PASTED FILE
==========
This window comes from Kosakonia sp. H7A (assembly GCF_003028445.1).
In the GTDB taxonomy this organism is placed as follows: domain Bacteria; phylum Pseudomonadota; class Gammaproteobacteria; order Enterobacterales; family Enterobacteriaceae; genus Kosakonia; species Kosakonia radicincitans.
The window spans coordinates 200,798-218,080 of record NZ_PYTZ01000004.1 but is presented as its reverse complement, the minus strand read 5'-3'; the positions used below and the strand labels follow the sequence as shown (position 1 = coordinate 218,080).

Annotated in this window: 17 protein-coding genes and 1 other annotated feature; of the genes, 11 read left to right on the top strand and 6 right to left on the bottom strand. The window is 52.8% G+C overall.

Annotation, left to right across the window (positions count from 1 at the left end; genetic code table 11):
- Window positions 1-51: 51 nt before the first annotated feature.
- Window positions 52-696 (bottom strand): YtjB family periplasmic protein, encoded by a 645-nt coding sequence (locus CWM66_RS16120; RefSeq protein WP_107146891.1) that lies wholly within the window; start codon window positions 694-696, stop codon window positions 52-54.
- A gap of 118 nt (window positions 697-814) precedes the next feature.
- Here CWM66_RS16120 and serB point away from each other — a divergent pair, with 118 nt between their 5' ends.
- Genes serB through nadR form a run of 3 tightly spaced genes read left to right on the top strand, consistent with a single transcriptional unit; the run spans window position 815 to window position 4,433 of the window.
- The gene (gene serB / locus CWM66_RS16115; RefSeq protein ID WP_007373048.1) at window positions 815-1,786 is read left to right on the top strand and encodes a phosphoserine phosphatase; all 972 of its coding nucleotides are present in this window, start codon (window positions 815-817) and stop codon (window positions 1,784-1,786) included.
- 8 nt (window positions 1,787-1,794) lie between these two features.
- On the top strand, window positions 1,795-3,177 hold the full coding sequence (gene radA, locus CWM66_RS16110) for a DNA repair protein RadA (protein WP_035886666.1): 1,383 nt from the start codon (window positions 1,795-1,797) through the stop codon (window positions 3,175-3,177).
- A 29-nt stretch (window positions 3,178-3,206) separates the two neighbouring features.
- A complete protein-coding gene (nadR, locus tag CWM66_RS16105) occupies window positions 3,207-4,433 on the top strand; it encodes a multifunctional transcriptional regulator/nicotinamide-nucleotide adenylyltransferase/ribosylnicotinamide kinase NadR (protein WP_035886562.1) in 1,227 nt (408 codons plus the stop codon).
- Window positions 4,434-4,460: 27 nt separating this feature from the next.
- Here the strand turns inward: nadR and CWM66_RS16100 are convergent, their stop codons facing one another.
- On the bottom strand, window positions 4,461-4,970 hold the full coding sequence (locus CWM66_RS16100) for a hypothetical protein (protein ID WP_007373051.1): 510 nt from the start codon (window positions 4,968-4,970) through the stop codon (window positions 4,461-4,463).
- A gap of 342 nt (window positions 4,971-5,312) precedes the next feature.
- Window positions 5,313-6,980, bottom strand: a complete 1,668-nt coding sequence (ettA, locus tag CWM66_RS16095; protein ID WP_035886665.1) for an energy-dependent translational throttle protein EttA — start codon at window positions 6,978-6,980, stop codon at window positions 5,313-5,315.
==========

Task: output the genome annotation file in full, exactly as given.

This window comes from Kosakonia sp. H7A (assembly GCF_003028445.1).
In the GTDB taxonomy this organism is placed as follows: domain Bacteria; phylum Pseudomonadota; class Gammaproteobacteria; order Enterobacterales; family Enterobacteriaceae; genus Kosakonia; species Kosakonia radicincitans.
The window spans coordinates 200,798-218,080 of record NZ_PYTZ01000004.1 but is presented as its reverse complement, the minus strand read 5'-3'; the positions used below and the strand labels follow the sequence as shown (position 1 = coordinate 218,080).

Annotated in this window: 17 protein-coding genes and 1 other annotated feature; of the genes, 11 read left to right on the top strand and 6 right to left on the bottom strand. The window is 52.8% G+C overall.

Annotation, left to right across the window (positions count from 1 at the left end; genetic code table 11):
- Window positions 1-51: 51 nt before the first annotated feature.
- Window positions 52-696 (bottom strand): YtjB family periplasmic protein, encoded by a 645-nt coding sequence (locus CWM66_RS16120; RefSeq protein WP_107146891.1) that lies wholly within the window; start codon window positions 694-696, stop codon window positions 52-54.
- A gap of 118 nt (window positions 697-814) precedes the next feature.
- Here CWM66_RS16120 and serB point away from each other — a divergent pair, with 118 nt between their 5' ends.
- Genes serB through nadR form a run of 3 tightly spaced genes read left to right on the top strand, consistent with a single transcriptional unit; the run spans window position 815 to window position 4,433 of the window.
- The gene (gene serB / locus CWM66_RS16115; RefSeq protein ID WP_007373048.1) at window positions 815-1,786 is read left to right on the top strand and encodes a phosphoserine phosphatase; all 972 of its coding nucleotides are present in this window, start codon (window positions 815-817) and stop codon (window positions 1,784-1,786) included.
- 8 nt (window positions 1,787-1,794) lie between these two features.
- On the top strand, window positions 1,795-3,177 hold the full coding sequence (gene radA, locus CWM66_RS16110) for a DNA repair protein RadA (protein WP_035886666.1): 1,383 nt from the start codon (window positions 1,795-1,797) through the stop codon (window positions 3,175-3,177).
- A 29-nt stretch (window positions 3,178-3,206) separates the two neighbouring features.
- A complete protein-coding gene (nadR, locus tag CWM66_RS16105) occupies window positions 3,207-4,433 on the top strand; it encodes a multifunctional transcriptional regulator/nicotinamide-nucleotide adenylyltransferase/ribosylnicotinamide kinase NadR (protein WP_035886562.1) in 1,227 nt (408 codons plus the stop codon).
- Window positions 4,434-4,460: 27 nt separating this feature from the next.
- Here the strand turns inward: nadR and CWM66_RS16100 are convergent, their stop codons facing one another.
- On the bottom strand, window positions 4,461-4,970 hold the full coding sequence (locus CWM66_RS16100) for a hypothetical protein (protein ID WP_007373051.1): 510 nt from the start codon (window positions 4,968-4,970) through the stop codon (window positions 4,461-4,463).
- A gap of 342 nt (window positions 4,971-5,312) precedes the next feature.
- Window positions 5,313-6,980, bottom strand: a complete 1,668-nt coding sequence (ettA, locus tag CWM66_RS16095; protein ID WP_035886665.1) for an energy-dependent translational throttle protein EttA — start codon at window positions 6,978-6,980, stop codon at window positions 5,313-5,315.